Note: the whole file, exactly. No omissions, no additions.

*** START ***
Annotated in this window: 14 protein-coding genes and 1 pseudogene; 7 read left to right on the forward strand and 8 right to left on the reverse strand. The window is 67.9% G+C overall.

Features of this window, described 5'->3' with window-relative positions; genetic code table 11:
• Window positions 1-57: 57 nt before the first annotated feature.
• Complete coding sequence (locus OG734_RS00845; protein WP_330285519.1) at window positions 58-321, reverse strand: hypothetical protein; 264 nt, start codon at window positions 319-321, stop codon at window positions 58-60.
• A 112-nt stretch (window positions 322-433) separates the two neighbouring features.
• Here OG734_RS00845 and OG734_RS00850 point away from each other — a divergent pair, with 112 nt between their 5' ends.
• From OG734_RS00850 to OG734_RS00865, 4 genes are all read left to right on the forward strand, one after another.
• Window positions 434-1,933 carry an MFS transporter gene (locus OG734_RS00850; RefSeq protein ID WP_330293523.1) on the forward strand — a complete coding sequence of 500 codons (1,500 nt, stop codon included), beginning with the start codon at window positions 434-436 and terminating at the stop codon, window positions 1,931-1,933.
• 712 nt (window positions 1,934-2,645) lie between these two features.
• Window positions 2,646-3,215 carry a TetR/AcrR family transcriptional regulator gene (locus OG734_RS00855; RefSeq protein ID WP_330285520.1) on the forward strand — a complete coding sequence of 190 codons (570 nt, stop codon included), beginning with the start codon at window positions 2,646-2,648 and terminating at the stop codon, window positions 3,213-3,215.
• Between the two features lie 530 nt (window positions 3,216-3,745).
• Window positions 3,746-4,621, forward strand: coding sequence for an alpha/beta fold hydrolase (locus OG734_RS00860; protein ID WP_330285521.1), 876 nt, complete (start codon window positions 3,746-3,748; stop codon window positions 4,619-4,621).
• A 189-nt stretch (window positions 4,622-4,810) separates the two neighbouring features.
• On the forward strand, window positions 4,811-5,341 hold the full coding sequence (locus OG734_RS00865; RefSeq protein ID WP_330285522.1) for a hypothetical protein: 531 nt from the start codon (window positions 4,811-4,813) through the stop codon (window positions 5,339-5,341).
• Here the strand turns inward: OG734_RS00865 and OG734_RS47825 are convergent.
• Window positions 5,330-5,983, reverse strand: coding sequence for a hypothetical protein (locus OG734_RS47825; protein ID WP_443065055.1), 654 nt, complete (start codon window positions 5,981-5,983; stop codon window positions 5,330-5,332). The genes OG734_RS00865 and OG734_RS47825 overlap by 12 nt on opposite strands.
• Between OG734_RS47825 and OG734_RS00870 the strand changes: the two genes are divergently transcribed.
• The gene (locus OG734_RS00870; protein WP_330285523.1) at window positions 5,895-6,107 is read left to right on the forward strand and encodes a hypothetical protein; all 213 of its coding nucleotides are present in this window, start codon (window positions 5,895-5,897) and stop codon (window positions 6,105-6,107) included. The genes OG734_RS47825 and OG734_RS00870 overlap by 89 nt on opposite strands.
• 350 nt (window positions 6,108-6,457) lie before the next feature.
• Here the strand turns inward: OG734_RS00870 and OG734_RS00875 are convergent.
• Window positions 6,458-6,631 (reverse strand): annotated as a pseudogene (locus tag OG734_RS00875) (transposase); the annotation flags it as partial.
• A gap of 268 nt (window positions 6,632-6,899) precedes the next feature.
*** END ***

Annotated in this window: 14 protein-coding genes and 1 pseudogene; 7 read left to right on the forward strand and 8 right to left on the reverse strand. The window is 67.9% G+C overall.

Features of this window, described 5'->3' with window-relative positions; genetic code table 11:
• Window positions 1-57: 57 nt before the first annotated feature.
• Complete coding sequence (locus OG734_RS00845; protein WP_330285519.1) at window positions 58-321, reverse strand: hypothetical protein; 264 nt, start codon at window positions 319-321, stop codon at window positions 58-60.
• A 112-nt stretch (window positions 322-433) separates the two neighbouring features.
• Here OG734_RS00845 and OG734_RS00850 point away from each other — a divergent pair, with 112 nt between their 5' ends.
• From OG734_RS00850 to OG734_RS00865, 4 genes are all read left to right on the forward strand, one after another.
• Window positions 434-1,933 carry an MFS transporter gene (locus OG734_RS00850; RefSeq protein ID WP_330293523.1) on the forward strand — a complete coding sequence of 500 codons (1,500 nt, stop codon included), beginning with the start codon at window positions 434-436 and terminating at the stop codon, window positions 1,931-1,933.
• 712 nt (window positions 1,934-2,645) lie between these two features.
• Window positions 2,646-3,215 carry a TetR/AcrR family transcriptional regulator gene (locus OG734_RS00855; RefSeq protein ID WP_330285520.1) on the forward strand — a complete coding sequence of 190 codons (570 nt, stop codon included), beginning with the start codon at window positions 2,646-2,648 and terminating at the stop codon, window positions 3,213-3,215.
• Between the two features lie 530 nt (window positions 3,216-3,745).
• Window positions 3,746-4,621, forward strand: coding sequence for an alpha/beta fold hydrolase (locus OG734_RS00860; protein ID WP_330285521.1), 876 nt, complete (start codon window positions 3,746-3,748; stop codon window positions 4,619-4,621).
• A 189-nt stretch (window positions 4,622-4,810) separates the two neighbouring features.
• On the forward strand, window positions 4,811-5,341 hold the full coding sequence (locus OG734_RS00865; RefSeq protein ID WP_330285522.1) for a hypothetical protein: 531 nt from the start codon (window positions 4,811-4,813) through the stop codon (window positions 5,339-5,341).
• Here the strand turns inward: OG734_RS00865 and OG734_RS47825 are convergent.
• Window positions 5,330-5,983, reverse strand: coding sequence for a hypothetical protein (locus OG734_RS47825; protein ID WP_443065055.1), 654 nt, complete (start codon window positions 5,981-5,983; stop codon window positions 5,330-5,332). The genes OG734_RS00865 and OG734_RS47825 overlap by 12 nt on opposite strands.
• Between OG734_RS47825 and OG734_RS00870 the strand changes: the two genes are divergently transcribed.
• The gene (locus OG734_RS00870; protein WP_330285523.1) at window positions 5,895-6,107 is read left to right on the forward strand and encodes a hypothetical protein; all 213 of its coding nucleotides are present in this window, start codon (window positions 5,895-5,897) and stop codon (window positions 6,105-6,107) included. The genes OG734_RS47825 and OG734_RS00870 overlap by 89 nt on opposite strands.
• 350 nt (window positions 6,108-6,457) lie before the next feature.
• Here the strand turns inward: OG734_RS00870 and OG734_RS00875 are convergent.
• Window positions 6,458-6,631 (reverse strand): annotated as a pseudogene (locus tag OG734_RS00875) (transposase); the annotation flags it as partial.
• A gap of 268 nt (window positions 6,632-6,899) precedes the next feature.